The view from the bottom of Tajo de Ronda looking up at the town is considered one of the most beautiful landscapes in Spain.
The short hike isn’t all that difficult, but keep in mind you do have to hike back up to the town, as well. The view is well worth it though!
For the best view, hike the gorge at sunrise. However, if visiting Ronda in a day, a sunset hike makes for a nice alternative.
Cost: Only a little bit of sweat and possibly sore muscles.
Tips for visiting Ronda, Spain
Beyond just knowing what to do in Ronda, Spain, there are a few tips and things to consider to make your Ronda trip more enjoyable.
Give yourself more than one day in Ronda, Spain
You may be seeking information on what to see in Ronda, Spain in one day, but I recommend giving yourself more time in this charmingly beautiful village.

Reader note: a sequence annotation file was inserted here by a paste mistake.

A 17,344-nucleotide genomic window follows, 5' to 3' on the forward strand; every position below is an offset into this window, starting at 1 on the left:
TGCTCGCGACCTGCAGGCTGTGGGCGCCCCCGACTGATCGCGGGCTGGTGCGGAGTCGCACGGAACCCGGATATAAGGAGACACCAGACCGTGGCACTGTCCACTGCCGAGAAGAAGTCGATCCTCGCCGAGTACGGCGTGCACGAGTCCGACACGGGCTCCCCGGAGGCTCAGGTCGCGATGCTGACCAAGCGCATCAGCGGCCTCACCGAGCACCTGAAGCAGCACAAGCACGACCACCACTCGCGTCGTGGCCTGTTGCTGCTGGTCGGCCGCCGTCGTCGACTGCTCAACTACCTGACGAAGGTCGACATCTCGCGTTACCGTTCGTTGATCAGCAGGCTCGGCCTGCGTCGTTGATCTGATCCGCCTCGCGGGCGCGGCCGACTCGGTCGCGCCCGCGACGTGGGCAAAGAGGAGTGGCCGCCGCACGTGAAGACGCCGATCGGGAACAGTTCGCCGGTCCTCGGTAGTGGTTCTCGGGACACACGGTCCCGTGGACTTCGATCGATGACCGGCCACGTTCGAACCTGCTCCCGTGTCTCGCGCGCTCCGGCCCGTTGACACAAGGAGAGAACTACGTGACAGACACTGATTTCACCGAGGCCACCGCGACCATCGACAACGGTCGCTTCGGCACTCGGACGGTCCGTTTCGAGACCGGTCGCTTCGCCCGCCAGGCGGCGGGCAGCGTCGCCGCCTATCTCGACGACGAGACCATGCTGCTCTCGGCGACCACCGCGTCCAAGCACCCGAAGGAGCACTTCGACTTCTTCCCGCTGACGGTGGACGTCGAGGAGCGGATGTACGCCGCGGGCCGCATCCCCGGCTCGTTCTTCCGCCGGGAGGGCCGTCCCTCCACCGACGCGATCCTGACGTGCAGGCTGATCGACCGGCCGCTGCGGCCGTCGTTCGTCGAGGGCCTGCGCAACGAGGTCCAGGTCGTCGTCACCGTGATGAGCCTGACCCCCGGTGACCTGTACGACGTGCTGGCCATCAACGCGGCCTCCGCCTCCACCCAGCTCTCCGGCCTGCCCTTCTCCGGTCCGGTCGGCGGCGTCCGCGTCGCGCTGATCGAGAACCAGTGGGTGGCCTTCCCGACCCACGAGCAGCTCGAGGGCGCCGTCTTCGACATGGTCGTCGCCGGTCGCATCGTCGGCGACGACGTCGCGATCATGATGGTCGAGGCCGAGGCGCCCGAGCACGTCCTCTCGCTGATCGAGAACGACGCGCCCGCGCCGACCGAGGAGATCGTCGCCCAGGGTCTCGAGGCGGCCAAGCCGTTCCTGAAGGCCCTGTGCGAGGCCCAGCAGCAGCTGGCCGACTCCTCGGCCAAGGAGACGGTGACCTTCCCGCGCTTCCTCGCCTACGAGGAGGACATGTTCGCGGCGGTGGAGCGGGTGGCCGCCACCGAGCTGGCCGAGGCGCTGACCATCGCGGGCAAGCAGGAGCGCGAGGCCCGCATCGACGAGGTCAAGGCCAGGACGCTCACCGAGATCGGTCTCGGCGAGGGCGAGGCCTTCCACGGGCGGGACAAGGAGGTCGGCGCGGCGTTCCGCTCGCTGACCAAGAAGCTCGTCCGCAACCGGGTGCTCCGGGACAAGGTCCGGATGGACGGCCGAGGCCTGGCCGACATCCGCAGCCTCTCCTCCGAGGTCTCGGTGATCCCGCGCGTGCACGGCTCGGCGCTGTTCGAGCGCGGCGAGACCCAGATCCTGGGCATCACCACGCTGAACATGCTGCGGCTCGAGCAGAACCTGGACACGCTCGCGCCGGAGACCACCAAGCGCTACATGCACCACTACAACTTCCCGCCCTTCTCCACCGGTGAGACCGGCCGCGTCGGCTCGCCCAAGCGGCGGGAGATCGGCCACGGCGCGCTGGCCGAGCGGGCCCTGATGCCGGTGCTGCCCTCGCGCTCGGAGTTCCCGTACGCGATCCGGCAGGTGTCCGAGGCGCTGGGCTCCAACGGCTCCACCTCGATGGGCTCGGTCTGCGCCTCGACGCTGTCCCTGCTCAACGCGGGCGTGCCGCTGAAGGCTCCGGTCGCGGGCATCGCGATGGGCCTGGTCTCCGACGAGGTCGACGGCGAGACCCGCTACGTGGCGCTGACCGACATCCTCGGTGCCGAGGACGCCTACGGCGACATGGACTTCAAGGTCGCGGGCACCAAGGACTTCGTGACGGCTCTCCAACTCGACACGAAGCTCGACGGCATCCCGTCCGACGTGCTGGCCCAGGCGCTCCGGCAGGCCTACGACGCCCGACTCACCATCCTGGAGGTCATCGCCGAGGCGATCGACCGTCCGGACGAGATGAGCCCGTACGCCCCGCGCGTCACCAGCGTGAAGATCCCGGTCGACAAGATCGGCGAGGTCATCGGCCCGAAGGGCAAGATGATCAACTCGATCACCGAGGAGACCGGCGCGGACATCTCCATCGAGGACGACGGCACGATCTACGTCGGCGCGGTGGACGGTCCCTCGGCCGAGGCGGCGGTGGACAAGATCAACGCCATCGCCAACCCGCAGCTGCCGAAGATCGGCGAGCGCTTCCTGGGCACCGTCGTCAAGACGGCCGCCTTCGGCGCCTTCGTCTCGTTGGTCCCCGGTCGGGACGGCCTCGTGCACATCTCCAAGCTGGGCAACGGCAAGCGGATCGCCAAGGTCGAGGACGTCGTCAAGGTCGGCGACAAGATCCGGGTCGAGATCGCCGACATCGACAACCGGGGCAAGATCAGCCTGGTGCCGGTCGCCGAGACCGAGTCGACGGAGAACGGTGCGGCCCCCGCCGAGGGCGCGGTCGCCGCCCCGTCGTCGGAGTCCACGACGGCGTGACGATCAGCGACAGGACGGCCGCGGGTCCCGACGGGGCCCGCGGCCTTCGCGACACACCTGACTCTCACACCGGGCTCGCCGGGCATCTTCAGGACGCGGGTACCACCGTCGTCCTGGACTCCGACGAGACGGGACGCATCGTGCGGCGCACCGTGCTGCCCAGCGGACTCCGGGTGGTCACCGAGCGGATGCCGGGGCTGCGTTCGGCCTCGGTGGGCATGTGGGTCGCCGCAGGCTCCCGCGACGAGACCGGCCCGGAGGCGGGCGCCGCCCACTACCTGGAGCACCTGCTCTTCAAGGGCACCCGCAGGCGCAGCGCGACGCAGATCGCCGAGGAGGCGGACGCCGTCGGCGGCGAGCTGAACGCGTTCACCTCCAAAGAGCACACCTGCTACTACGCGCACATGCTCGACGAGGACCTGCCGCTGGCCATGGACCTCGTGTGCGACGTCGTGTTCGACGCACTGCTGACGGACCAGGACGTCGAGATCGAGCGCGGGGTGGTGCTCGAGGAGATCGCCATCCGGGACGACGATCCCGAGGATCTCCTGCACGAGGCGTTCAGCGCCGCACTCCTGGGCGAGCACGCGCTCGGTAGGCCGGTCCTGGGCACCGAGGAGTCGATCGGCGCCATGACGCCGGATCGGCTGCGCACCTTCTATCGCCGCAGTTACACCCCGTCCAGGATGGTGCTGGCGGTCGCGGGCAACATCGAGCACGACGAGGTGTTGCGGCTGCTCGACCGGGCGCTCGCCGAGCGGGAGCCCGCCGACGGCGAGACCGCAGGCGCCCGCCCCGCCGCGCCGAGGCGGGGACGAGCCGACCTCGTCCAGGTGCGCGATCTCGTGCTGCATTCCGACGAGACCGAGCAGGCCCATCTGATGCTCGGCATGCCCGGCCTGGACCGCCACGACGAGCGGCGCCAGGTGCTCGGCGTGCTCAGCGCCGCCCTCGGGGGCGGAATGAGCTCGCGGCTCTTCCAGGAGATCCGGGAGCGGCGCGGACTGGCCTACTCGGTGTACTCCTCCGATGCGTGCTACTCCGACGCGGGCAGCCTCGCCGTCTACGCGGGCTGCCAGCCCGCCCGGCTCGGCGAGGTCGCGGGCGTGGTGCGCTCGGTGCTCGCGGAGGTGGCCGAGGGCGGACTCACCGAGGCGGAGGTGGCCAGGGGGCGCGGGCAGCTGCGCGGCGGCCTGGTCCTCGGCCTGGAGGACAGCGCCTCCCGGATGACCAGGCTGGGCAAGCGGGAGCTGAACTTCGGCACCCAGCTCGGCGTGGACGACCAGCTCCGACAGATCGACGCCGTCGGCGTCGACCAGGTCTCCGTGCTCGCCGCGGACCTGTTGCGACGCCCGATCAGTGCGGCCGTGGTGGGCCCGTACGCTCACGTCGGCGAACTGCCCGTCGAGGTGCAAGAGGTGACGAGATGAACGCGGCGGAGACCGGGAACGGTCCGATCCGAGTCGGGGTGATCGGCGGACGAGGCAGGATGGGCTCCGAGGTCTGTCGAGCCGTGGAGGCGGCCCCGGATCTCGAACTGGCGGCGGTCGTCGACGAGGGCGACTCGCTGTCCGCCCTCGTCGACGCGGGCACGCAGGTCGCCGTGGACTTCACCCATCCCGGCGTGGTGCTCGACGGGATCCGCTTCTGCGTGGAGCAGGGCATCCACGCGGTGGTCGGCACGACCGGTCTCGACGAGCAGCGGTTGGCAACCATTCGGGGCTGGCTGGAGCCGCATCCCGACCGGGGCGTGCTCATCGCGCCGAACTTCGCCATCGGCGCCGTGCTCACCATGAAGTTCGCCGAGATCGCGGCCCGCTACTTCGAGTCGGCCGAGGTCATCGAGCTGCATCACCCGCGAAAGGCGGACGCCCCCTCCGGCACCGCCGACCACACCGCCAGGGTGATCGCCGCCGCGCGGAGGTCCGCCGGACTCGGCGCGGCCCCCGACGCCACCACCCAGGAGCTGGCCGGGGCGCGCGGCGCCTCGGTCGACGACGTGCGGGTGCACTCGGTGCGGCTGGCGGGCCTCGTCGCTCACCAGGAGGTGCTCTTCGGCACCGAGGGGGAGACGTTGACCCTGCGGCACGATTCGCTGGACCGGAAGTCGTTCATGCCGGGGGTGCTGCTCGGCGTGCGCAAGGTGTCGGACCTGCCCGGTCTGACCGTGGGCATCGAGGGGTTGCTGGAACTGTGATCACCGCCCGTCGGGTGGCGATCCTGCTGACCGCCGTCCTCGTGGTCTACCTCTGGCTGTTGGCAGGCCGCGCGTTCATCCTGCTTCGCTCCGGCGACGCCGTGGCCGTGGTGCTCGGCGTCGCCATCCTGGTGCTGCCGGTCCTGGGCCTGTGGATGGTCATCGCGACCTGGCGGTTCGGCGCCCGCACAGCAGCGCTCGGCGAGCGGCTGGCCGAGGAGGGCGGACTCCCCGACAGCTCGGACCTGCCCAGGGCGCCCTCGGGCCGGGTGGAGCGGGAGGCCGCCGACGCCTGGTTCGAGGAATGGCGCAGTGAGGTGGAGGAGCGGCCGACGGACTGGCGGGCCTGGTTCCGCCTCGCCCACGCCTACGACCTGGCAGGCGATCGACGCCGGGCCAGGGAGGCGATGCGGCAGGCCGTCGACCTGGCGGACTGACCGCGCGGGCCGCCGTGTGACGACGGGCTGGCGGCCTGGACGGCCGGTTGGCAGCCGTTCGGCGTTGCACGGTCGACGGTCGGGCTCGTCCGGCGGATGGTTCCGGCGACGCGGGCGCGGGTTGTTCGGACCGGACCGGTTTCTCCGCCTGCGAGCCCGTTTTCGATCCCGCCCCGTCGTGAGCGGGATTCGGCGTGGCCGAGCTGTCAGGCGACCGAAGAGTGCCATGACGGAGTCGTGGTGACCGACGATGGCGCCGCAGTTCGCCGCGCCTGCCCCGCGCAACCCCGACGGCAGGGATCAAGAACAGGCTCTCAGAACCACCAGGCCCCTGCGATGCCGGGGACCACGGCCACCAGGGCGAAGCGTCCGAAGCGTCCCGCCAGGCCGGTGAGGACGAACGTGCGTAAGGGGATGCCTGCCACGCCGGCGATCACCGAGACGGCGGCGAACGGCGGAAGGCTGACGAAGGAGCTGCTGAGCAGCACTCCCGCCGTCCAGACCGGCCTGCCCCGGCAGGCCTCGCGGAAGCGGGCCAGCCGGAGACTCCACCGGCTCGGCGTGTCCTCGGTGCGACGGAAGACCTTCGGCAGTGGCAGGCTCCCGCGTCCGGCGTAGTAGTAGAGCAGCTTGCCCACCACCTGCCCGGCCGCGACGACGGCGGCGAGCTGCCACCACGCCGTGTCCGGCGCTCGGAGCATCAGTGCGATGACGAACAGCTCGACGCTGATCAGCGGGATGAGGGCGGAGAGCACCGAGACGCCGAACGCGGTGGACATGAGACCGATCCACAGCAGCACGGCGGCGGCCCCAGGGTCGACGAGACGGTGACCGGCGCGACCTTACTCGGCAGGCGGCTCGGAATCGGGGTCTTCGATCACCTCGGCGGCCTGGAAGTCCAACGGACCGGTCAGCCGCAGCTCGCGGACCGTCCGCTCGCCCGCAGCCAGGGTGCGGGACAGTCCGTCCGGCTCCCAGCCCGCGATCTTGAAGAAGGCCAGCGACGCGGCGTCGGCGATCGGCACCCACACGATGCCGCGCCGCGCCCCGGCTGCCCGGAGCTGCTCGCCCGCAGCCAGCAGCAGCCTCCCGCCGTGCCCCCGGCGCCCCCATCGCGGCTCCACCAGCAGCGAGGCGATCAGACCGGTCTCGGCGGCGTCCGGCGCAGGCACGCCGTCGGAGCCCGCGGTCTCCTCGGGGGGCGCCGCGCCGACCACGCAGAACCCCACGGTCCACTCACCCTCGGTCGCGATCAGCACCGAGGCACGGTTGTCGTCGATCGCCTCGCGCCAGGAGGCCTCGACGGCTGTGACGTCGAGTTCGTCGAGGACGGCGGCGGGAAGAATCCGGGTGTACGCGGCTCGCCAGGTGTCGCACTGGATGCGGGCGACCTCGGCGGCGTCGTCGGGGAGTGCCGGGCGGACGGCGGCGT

If you try to cram all the activities above into a day trip to Ronda, you won’t have time to simply relax and enjoy the views, which are some of the best views in the entire country!
Sure, it is possible to see Ronda in a day, but it isn’t as enjoyable. Give yourself time to truly savor this Spain bucket list destination.
Chances are you won’t leave Ronda with the same nostalgic feeling of serenity that I have if you only visit Ronda on a day trip.
Spend at least one night
Many people visit Ronda as a day trip from Seville, Malaga, or Cordoba. But if you spend at least one night in Ronda, you will get to see the village after the other tourists leave. Plus, there is something so magical about Puente Nuevo at night when it is illuminated.
After the sunset, I sat on our balcony for hours, which had incredible views of the bridge. (Keep reading for our lodging recommendations if you are wondering where to stay in Ronda, Spain.) I had a glass of wine and just relaxed. Life stood still.
It was a fantastic break in the middle of a jam-packed 2-week itinerary that took us around Spain, Portugal and Morocco.